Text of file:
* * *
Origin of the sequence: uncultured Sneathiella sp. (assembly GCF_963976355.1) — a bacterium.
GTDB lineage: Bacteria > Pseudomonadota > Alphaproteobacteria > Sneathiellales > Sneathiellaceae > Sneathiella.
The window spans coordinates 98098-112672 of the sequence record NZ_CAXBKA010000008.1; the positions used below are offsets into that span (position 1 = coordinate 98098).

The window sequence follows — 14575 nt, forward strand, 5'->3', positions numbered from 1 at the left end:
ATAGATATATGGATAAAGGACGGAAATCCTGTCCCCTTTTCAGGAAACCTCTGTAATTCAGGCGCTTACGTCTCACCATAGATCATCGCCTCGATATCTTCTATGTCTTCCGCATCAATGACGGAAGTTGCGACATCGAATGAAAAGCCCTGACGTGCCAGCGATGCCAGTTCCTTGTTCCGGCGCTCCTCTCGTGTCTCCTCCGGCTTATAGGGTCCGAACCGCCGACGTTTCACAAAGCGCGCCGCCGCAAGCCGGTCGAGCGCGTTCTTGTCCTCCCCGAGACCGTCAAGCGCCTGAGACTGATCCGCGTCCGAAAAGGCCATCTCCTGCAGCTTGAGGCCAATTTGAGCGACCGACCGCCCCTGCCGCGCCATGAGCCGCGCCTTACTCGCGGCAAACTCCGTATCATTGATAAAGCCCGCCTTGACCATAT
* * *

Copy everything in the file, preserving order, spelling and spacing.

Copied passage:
Origin of the sequence: uncultured Sneathiella sp. (assembly GCF_963976355.1) — a bacterium.
GTDB lineage: Bacteria > Pseudomonadota > Alphaproteobacteria > Sneathiellales > Sneathiellaceae > Sneathiella.
The window spans coordinates 98098-112672 of the sequence record NZ_CAXBKA010000008.1; the positions used below are offsets into that span (position 1 = coordinate 98098).

The window sequence follows — 14575 nt, forward strand, 5'->3', positions numbered from 1 at the left end:
ATAGATATATGGATAAAGGACGGAAATCCTGTCCCCTTTTCAGGAAACCTCTGTAATTCAGGCGCTTACGTCTCACCATAGATCATCGCCTCGATATCTTCTATGTCTTCCGCATCAATGACGGAAGTTGCGACATCGAATGAAAAGCCCTGACGTGCCAGCGATGCCAGTTCCTTGTTCCGGCGCTCCTCTCGTGTCTCCTCCGGCTTATAGGGTCCGAACCGCCGACGTTTCACAAAGCGCGCCGCCGCAAGCCGGTCGAGCGCGTTCTTGTCCTCCCCGAGACCGTCAAGCGCCTGAGACTGATCCGCGTCCGAAAAGGCCATCTCCTGCAGCTTGAGGCCAATTTGAGCGACCGACCGCCCCTGCCGCGCCATGAGCCGCGCCTTACTCGCGGCAAACTCCGTATCATTGATAAAGCCCGCCTTGACCATAT